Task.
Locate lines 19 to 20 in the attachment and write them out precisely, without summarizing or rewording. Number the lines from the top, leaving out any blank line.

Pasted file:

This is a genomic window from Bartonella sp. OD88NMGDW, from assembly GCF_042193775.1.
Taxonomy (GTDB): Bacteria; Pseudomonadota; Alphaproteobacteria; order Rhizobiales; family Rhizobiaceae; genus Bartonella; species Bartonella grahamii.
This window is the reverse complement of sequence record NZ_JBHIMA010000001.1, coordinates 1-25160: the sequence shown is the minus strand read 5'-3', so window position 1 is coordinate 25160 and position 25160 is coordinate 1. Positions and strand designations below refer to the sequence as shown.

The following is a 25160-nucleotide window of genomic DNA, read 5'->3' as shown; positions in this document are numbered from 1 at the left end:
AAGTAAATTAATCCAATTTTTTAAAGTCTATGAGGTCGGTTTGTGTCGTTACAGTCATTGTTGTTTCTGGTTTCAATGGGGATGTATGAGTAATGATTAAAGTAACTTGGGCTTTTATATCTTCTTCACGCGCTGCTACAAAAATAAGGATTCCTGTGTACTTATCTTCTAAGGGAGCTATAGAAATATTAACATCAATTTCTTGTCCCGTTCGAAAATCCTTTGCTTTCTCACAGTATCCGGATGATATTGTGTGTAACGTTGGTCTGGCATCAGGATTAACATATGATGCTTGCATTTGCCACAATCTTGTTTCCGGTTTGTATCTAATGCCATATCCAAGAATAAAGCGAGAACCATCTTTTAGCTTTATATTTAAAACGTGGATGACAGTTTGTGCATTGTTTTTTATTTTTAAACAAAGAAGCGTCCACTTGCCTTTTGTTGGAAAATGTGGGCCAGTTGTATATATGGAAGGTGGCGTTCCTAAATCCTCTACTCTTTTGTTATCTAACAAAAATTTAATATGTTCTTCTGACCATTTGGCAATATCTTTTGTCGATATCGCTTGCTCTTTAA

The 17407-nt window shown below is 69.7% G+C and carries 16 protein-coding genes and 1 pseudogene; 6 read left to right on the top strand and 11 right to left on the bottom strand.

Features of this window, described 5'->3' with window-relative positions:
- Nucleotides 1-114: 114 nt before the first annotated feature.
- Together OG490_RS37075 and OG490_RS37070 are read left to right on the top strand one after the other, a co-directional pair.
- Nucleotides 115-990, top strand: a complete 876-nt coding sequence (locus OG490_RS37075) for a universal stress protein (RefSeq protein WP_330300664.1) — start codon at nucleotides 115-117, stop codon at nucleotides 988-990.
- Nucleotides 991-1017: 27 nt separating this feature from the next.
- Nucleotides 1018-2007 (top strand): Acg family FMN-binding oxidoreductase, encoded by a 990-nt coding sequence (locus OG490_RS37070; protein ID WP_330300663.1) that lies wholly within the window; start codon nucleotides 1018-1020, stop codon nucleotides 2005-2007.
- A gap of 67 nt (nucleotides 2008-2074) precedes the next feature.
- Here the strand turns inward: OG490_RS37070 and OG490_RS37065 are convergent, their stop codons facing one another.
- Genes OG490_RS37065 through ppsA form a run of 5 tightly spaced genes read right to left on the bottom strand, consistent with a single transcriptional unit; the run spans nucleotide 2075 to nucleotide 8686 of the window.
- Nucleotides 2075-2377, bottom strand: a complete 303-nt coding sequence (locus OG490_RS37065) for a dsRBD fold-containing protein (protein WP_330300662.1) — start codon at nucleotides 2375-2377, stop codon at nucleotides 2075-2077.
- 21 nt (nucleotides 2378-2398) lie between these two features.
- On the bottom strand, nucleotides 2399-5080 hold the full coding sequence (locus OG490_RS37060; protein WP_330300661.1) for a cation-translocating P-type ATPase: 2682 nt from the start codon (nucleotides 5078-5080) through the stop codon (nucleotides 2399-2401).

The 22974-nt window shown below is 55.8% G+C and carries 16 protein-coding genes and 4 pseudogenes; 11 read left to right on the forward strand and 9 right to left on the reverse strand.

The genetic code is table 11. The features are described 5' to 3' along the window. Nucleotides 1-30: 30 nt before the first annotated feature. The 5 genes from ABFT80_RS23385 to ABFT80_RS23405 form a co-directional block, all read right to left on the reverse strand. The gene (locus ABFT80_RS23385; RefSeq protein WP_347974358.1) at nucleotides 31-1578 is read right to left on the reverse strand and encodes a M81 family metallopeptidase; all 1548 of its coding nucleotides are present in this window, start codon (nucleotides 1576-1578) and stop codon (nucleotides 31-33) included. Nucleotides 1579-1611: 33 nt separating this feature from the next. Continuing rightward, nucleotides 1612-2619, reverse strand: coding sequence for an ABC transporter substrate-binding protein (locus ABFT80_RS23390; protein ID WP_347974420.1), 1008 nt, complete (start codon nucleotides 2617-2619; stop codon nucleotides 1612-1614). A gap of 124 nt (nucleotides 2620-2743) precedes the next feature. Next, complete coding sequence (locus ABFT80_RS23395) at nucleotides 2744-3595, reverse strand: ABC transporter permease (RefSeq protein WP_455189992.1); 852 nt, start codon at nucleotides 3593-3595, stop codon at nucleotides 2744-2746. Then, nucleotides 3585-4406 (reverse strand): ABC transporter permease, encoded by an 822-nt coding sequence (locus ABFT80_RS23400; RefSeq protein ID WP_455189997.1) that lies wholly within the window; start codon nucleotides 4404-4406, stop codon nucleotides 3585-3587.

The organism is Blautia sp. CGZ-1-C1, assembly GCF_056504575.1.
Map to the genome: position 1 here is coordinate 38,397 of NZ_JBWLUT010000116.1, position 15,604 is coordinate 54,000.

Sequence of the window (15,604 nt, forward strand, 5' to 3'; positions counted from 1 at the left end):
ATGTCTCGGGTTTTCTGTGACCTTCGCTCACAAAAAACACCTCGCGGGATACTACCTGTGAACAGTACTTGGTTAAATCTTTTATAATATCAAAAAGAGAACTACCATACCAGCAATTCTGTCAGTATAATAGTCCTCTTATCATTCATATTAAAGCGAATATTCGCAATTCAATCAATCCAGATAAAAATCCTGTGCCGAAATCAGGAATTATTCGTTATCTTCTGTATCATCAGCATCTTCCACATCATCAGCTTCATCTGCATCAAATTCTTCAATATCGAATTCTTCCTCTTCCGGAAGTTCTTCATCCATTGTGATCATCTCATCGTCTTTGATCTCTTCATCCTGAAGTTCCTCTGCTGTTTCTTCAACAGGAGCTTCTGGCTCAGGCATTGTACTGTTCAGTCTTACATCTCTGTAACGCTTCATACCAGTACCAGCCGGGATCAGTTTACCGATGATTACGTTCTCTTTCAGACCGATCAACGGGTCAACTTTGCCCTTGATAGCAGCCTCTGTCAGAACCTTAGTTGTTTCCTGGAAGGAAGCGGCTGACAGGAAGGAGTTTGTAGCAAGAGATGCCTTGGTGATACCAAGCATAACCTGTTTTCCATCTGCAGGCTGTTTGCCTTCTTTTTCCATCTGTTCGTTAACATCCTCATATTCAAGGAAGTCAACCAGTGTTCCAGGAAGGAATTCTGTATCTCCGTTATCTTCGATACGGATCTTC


The 22974-nt window shown below is 55.8% G+C and carries 16 protein-coding genes and 4 pseudogenes; 11 read left to right on the forward strand and 9 right to left on the reverse strand.

The genetic code is table 11. The features are described 5' to 3' along the window. Nucleotides 1-30: 30 nt before the first annotated feature. The 5 genes from ABFT80_RS23385 to ABFT80_RS23405 form a co-directional block, all read right to left on the reverse strand. The gene (locus ABFT80_RS23385; RefSeq protein WP_347974358.1) at nucleotides 31-1578 is read right to left on the reverse strand and encodes a M81 family metallopeptidase; all 1548 of its coding nucleotides are present in this window, start codon (nucleotides 1576-1578) and stop codon (nucleotides 31-33) included. Nucleotides 1579-1611: 33 nt separating this feature from the next. Continuing rightward, nucleotides 1612-2619, reverse strand: coding sequence for an ABC transporter substrate-binding protein (locus ABFT80_RS23390; protein ID WP_347974420.1), 1008 nt, complete (start codon nucleotides 2617-2619; stop codon nucleotides 1612-1614). A gap of 124 nt (nucleotides 2620-2743) precedes the next feature. Next, complete coding sequence (locus ABFT80_RS23395) at nucleotides 2744-3595, reverse strand: ABC transporter permease (RefSeq protein WP_455189992.1); 852 nt, start codon at nucleotides 3593-3595, stop codon at nucleotides 2744-2746. Then, nucleotides 3585-4406 (reverse strand): ABC transporter permease, encoded by an 822-nt coding sequence (locus ABFT80_RS23400; RefSeq protein ID WP_455189997.1) that lies wholly within the window; start codon nucleotides 4404-4406, stop codon nucleotides 3585-3587.